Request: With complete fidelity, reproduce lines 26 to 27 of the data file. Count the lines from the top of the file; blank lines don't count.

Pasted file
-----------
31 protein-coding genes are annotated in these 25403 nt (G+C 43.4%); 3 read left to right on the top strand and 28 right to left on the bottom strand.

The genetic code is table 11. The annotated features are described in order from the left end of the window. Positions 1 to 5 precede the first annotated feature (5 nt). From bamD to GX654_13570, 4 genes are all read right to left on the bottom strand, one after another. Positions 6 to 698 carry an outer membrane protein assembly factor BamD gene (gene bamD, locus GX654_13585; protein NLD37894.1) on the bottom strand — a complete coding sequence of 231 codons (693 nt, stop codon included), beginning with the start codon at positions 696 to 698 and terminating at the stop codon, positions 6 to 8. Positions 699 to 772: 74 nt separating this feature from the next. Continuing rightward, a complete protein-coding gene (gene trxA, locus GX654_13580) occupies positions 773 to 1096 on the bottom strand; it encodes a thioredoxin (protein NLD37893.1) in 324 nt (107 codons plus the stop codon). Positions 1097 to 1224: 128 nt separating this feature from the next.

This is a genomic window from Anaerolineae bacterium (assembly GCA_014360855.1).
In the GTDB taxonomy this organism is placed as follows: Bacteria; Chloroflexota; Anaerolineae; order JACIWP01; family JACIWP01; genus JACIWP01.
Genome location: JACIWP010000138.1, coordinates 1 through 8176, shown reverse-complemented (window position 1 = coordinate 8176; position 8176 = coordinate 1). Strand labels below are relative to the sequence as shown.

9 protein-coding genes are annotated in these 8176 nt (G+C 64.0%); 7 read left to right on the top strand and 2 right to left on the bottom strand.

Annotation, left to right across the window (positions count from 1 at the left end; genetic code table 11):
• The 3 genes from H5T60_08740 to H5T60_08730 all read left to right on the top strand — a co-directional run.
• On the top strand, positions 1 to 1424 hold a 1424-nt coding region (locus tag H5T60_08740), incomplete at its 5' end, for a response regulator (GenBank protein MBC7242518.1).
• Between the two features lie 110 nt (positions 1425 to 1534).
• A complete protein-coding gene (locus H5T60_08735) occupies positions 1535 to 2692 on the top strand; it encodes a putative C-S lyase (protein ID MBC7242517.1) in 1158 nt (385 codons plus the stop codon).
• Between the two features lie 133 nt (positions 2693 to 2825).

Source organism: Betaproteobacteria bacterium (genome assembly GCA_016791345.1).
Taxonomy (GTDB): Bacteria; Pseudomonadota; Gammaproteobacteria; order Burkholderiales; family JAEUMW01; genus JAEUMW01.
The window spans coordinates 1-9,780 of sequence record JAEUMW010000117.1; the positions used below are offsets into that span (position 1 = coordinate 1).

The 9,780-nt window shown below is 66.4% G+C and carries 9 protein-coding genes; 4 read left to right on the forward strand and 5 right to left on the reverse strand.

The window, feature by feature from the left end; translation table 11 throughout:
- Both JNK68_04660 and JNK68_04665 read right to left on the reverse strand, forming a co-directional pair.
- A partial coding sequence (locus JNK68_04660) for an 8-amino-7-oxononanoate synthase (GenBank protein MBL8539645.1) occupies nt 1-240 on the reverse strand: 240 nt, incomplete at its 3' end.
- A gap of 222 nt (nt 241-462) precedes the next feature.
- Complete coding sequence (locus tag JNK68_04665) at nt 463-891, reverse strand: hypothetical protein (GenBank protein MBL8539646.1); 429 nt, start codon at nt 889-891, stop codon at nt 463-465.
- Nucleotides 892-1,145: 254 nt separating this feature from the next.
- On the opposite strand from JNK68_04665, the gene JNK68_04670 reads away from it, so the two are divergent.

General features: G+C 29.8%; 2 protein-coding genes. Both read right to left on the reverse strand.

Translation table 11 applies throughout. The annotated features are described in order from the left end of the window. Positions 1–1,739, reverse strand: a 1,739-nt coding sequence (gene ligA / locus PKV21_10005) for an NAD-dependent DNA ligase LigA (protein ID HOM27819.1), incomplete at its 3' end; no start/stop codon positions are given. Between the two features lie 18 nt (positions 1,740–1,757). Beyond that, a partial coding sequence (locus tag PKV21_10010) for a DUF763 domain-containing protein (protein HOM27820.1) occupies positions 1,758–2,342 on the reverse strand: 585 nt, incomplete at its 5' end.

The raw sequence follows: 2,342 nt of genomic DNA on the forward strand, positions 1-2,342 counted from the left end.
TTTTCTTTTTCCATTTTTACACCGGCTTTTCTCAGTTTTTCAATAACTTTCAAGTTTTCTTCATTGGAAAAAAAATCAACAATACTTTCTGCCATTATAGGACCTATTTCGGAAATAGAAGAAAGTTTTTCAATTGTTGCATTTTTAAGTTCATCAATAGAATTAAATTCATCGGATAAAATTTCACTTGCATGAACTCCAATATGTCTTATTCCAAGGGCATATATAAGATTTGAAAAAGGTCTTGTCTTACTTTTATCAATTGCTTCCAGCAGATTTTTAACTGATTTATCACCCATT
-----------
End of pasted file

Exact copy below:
The raw sequence follows: 2,342 nt of genomic DNA on the forward strand, positions 1-2,342 counted from the left end.
TTTTCTTTTTCCATTTTTACACCGGCTTTTCTCAGTTTTTCAATAACTTTCAAGTTTTCTTCATTGGAAAAAAAATCAACAATACTTTCTGCCATTATAGGACCTATTTCGGAAATAGAAGAAAGTTTTTCAATTGTTGCATTTTTAAGTTCATCAATAGAATTAAATTCATCGGATAAAATTTCACTTGCATGAACTCCAATATGTCTTATTCCAAGGGCATATATAAGATTTGAAAAAGGTCTTGTCTTACTTTTATCAATTGCTTCCAGCAGATTTTTAACTGATTTATCACCCATT